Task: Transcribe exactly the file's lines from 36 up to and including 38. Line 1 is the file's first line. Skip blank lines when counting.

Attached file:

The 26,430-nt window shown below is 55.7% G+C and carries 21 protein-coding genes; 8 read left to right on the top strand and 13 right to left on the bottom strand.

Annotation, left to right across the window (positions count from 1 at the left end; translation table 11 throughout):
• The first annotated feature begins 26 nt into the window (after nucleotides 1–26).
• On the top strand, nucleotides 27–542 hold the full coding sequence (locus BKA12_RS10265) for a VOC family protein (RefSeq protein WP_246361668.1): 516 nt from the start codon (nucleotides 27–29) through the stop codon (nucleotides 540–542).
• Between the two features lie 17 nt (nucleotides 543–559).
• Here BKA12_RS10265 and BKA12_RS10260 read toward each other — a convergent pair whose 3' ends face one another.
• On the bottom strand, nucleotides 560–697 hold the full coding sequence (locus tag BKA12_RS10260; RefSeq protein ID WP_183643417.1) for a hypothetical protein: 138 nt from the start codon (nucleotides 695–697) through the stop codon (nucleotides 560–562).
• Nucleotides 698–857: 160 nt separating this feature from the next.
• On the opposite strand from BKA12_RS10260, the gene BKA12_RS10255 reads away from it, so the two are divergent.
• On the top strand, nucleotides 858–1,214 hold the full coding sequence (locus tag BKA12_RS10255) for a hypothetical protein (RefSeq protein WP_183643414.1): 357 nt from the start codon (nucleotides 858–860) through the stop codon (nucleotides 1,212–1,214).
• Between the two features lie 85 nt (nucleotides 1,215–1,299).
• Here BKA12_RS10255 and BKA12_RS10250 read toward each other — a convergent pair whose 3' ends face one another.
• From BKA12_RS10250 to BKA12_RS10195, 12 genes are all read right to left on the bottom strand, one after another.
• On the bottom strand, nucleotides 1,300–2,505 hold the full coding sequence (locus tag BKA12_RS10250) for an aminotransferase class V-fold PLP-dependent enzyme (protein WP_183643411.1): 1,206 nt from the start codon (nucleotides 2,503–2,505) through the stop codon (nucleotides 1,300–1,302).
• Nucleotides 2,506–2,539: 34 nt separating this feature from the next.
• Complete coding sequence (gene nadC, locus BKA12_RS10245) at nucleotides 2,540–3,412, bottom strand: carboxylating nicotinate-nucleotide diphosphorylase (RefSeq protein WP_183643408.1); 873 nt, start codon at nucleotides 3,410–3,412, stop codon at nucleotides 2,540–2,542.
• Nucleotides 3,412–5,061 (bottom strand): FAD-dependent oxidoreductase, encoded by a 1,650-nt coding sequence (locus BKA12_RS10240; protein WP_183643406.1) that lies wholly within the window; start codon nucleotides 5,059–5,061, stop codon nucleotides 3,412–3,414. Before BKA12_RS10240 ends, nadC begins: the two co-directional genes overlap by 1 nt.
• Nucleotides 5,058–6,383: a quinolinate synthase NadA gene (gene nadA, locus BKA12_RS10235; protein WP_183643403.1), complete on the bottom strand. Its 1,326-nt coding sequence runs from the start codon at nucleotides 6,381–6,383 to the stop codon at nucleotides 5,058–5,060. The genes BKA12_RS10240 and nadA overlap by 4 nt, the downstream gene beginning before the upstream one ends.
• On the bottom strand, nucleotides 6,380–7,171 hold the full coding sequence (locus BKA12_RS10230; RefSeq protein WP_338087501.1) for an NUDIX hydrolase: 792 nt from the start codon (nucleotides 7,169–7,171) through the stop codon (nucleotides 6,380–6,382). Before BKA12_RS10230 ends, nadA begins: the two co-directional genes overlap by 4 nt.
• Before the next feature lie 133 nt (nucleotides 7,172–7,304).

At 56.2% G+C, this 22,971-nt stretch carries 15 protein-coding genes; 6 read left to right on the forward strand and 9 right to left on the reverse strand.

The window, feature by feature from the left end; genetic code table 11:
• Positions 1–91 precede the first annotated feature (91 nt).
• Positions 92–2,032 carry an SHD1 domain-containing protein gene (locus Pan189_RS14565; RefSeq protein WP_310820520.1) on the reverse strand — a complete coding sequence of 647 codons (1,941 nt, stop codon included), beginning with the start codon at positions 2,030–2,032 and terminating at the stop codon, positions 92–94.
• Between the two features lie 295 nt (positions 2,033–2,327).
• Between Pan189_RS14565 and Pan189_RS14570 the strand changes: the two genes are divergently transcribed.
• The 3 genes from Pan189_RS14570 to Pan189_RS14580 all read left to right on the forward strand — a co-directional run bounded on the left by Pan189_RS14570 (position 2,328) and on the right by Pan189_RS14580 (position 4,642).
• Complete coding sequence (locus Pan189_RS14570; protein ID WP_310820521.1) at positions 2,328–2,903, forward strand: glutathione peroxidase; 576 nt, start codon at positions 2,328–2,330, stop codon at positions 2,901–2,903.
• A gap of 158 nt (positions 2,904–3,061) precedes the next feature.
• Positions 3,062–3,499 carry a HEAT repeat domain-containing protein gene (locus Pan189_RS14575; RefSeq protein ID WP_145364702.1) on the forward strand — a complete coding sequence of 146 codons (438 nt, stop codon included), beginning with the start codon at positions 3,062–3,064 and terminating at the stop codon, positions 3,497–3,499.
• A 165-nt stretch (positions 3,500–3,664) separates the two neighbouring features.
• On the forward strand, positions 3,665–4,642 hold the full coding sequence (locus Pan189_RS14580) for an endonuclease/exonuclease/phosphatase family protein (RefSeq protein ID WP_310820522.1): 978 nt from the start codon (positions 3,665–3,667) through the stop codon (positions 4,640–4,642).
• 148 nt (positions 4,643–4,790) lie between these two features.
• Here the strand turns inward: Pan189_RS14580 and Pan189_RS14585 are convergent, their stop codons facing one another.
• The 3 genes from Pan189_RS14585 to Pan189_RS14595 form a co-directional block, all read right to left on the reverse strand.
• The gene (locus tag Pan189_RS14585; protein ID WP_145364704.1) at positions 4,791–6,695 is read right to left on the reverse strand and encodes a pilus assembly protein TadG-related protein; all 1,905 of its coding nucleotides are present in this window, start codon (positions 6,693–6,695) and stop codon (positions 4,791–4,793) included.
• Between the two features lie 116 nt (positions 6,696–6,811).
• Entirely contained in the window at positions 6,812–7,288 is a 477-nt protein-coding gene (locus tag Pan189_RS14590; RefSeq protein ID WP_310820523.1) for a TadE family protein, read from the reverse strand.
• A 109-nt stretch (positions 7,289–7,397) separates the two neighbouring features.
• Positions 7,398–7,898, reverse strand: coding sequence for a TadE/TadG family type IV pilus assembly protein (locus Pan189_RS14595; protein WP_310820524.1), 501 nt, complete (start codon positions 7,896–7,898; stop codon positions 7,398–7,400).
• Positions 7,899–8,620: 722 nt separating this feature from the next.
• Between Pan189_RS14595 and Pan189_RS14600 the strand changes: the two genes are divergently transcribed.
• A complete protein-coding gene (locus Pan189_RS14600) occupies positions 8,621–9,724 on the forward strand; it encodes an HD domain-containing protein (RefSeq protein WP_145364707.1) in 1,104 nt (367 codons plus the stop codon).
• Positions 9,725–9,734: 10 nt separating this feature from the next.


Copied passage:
• The gene (locus tag Pan189_RS14585; protein ID WP_145364704.1) at positions 4,791–6,695 is read right to left on the reverse strand and encodes a pilus assembly protein TadG-related protein; all 1,905 of its coding nucleotides are present in this window, start codon (positions 6,693–6,695) and stop codon (positions 4,791–4,793) included.
• Between the two features lie 116 nt (positions 6,696–6,811).
• Entirely contained in the window at positions 6,812–7,288 is a 477-nt protein-coding gene (locus tag Pan189_RS14590; RefSeq protein ID WP_310820523.1) for a TadE family protein, read from the reverse strand.